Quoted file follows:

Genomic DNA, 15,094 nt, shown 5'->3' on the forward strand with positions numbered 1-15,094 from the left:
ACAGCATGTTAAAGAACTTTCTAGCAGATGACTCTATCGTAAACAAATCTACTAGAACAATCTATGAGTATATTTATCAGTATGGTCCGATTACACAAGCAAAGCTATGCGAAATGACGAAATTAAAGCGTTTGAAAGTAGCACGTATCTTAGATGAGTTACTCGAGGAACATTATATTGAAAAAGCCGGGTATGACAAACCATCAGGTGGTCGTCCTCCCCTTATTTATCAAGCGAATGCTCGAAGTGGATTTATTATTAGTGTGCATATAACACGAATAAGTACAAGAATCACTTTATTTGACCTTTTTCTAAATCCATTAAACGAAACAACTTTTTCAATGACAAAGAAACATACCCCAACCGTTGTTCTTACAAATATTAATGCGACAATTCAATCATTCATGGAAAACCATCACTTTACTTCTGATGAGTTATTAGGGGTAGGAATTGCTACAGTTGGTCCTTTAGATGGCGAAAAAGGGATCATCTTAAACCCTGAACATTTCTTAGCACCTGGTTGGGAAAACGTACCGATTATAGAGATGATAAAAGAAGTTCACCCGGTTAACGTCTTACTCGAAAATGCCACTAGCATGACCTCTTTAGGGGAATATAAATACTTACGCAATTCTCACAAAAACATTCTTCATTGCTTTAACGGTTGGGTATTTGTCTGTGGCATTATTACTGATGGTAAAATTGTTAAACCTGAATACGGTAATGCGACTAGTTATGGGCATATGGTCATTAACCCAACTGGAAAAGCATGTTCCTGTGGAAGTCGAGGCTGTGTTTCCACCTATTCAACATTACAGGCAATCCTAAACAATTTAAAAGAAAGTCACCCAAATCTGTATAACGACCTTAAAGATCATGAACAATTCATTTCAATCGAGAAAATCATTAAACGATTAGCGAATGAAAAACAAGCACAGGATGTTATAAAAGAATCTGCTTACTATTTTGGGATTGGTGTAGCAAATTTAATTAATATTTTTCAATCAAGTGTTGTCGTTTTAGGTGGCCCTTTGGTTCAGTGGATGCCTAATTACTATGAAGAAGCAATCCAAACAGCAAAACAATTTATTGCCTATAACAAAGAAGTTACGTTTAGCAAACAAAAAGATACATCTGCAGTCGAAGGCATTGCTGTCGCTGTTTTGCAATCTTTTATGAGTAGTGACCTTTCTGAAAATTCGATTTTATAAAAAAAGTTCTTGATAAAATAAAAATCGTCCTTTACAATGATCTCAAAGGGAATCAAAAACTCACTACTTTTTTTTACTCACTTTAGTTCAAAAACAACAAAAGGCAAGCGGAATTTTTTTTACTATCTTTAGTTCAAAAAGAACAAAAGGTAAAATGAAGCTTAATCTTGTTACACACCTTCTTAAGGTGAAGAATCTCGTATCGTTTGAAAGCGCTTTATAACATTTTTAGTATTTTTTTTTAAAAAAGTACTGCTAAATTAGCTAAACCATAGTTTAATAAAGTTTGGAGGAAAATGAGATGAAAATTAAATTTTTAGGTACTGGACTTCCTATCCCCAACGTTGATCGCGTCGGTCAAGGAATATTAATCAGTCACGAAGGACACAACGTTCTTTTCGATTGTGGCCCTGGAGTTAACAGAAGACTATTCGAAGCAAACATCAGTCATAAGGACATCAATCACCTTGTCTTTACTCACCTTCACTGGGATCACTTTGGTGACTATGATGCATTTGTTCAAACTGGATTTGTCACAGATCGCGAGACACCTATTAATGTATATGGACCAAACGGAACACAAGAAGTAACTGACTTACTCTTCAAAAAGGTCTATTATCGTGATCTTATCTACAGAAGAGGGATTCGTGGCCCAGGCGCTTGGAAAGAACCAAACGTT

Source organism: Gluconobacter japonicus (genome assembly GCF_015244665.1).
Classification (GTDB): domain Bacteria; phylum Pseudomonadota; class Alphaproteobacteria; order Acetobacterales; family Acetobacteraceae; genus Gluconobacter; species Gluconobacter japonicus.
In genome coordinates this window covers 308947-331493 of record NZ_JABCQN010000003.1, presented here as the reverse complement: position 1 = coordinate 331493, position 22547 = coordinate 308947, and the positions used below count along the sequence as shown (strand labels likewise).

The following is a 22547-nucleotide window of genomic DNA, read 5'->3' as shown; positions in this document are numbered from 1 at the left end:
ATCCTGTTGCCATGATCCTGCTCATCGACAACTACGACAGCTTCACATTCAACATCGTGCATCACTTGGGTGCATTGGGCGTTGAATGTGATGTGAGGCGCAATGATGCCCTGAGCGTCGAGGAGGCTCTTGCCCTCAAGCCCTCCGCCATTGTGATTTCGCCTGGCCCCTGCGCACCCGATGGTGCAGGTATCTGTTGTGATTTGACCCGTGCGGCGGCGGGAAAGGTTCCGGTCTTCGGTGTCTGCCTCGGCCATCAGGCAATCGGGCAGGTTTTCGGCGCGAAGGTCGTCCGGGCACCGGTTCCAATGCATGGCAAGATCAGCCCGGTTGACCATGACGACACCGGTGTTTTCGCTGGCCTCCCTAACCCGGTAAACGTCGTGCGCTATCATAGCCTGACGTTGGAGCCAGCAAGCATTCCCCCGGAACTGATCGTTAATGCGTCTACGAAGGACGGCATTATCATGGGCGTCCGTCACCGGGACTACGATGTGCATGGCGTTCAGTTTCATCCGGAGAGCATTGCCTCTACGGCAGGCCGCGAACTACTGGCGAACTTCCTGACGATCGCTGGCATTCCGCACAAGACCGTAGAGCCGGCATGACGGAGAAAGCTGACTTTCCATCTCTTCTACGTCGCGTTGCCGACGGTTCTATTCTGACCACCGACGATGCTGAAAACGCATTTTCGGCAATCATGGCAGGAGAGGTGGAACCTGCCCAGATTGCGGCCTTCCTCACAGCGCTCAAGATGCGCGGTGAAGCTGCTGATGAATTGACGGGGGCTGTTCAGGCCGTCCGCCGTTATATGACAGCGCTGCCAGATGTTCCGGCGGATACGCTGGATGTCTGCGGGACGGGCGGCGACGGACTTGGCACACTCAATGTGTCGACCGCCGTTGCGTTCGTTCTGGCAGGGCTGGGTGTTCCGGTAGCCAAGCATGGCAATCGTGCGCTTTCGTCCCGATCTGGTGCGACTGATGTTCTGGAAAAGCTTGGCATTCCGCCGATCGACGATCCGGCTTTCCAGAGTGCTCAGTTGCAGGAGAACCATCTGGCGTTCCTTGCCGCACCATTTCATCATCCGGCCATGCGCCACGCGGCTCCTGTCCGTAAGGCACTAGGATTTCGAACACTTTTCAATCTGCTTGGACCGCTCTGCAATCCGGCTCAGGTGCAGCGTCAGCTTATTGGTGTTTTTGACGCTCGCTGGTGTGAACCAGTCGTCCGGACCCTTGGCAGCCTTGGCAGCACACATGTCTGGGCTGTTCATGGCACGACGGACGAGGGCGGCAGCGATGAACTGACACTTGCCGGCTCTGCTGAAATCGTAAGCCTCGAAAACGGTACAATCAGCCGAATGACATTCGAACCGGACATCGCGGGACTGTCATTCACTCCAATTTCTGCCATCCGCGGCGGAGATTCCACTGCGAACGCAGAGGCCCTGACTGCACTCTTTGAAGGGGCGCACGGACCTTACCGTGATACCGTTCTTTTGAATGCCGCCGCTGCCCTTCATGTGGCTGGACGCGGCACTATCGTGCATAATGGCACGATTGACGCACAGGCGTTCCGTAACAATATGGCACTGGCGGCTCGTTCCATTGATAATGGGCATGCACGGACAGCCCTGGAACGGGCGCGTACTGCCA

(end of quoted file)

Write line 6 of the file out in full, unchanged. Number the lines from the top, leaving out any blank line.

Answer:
The following is a 22547-nucleotide window of genomic DNA, read 5'->3' as shown; positions in this document are numbered from 1 at the left end: